The phone should become available this spring for around 200 euro.

Source: gsmarena


PCAdvisor have posted this video review of the Google Nexus 4 vs the Nokia Lumia 920.

The Nokia Lumia 920 has a number of advantages over the Google Nexus 4, including better camera, more storage, better screen  and being more durable. The last bit is however not really acknowledged in the review, despite the many broken glass backs on the Google Nexus 4.

The biggest advantage to the Google Nexus 4 however is its price – at £279 for the 16 GB version and £239 for the 8 GB version the handset is more than half the price of the Nokia Lumia 920 – evidence of deep subsidization by Google.

Source: wmpoweruser

Flexible screens? Check. Flexible chassis and PCBs? Check. Flexible batteries? Checked now. Korean researchers have come up with a process to make "a class of imprintable, bendable, and shape-conformable polymer electrolyte with excellent electrochemical performance in lithium battery system."

These can be sprayed on electrodes, then baked with UV rays for about 30 minutes to create power units - much faster than the traditional way of making lithium-ion cells.

Prof. Lee Sang-young of South Korea's Ulsan National Institute of Science and Technology is the read of the project, working alongside nine more scientists from different places, like Prof. John A. Rogers of the University of Illinois. The Korean Ministry of Education, Science and Technology, which is co-sponsoring the research, said in a press release:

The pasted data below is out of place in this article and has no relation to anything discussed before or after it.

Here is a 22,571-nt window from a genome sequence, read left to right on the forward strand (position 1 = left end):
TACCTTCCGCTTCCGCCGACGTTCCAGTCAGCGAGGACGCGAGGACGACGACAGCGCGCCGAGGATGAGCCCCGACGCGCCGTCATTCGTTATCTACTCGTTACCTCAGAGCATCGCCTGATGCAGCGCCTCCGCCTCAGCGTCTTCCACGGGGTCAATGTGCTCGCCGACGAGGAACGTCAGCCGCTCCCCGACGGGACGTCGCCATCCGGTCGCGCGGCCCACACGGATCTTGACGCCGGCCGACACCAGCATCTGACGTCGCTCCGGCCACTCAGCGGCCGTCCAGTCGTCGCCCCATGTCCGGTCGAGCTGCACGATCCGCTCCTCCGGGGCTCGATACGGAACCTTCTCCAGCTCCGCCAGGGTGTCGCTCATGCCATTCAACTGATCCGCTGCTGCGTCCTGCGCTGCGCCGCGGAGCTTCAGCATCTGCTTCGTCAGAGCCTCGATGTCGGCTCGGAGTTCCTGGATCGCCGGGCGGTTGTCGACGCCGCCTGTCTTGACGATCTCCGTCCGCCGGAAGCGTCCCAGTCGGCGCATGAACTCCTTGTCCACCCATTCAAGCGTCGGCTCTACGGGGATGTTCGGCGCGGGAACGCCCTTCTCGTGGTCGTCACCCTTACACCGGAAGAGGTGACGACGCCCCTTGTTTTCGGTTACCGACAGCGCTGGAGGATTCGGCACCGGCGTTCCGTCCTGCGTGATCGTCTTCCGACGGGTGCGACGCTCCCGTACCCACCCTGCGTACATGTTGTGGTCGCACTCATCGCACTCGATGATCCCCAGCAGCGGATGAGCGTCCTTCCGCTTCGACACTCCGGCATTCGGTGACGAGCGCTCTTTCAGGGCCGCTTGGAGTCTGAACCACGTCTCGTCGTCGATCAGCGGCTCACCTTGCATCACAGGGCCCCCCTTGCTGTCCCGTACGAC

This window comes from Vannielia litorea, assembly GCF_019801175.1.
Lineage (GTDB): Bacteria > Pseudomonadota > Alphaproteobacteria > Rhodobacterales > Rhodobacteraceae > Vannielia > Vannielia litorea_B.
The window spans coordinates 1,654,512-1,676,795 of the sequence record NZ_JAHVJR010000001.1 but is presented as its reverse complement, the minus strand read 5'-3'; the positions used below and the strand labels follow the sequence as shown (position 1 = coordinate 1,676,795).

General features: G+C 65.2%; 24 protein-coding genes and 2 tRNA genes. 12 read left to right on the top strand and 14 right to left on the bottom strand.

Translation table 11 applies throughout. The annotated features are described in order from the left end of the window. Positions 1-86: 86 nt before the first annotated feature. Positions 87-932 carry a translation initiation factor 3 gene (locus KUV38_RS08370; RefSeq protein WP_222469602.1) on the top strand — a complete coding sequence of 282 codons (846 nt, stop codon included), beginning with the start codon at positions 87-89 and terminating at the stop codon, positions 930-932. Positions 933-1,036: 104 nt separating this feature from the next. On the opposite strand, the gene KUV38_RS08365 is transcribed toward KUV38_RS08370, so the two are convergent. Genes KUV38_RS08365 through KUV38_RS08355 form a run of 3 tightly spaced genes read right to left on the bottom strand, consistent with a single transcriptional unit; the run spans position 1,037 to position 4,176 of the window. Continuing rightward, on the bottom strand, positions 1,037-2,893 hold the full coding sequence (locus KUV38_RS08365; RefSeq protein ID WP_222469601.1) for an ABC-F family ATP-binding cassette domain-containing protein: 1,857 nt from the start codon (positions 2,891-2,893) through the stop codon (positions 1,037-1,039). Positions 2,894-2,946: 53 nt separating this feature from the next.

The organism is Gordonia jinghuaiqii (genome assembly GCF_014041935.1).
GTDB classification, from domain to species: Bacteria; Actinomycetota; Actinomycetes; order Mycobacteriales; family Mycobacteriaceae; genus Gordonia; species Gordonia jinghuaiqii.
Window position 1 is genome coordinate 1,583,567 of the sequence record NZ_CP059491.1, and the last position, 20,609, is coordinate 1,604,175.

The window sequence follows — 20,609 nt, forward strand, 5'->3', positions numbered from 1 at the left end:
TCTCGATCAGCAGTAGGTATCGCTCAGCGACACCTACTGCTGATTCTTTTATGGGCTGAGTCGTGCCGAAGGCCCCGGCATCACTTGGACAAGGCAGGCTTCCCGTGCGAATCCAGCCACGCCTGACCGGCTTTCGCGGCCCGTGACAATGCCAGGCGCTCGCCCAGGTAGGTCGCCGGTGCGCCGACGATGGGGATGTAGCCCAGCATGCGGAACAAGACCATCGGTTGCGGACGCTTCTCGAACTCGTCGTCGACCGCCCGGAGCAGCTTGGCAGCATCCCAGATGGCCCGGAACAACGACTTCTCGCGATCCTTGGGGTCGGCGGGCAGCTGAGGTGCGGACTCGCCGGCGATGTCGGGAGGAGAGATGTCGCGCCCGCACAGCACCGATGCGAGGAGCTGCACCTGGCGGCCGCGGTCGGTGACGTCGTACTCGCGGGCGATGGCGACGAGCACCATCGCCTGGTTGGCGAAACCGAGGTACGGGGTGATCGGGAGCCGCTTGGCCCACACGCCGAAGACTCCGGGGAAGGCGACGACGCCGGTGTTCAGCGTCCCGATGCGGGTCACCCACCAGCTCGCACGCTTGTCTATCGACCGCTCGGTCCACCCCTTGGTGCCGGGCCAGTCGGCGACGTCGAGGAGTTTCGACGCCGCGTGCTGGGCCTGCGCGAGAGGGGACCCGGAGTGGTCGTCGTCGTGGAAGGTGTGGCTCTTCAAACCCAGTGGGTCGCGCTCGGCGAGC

Conventional lithium-ion batteries that use liquefied electrolytes had problems with safety as the film that separates electrolytes may melt under heat, in which case the positive and negative may come in contact, causing an explosion.
Because the new battery uses flexible but solid materials, and not liquids, it can be expected to show a much higher level of stability than conventional rechargeable batteries.
The kicker compared to some other flexible batteries we've seen, and even conventional batteries - these are stable, even under high temperatures, and easier to manufacture, which is crucial for production versions of the bendy power cells. Stanford also has come up with a non-rigid battery, which you can see demonstrated in the video below, but the new invention sounds much easier to place into a shape-shifting phone at some point.

Source: phonearena

BlackBerry Z10

We've seen the leaks over and over again, but this is the real deal.

Here's a lengthy video demo of the upcoming BlackBerry Z10 in its full glory. It's not an official demo, of course, we doubt we'll see one before RIM's unveiling event on January 30. But still, it's as good as it gets.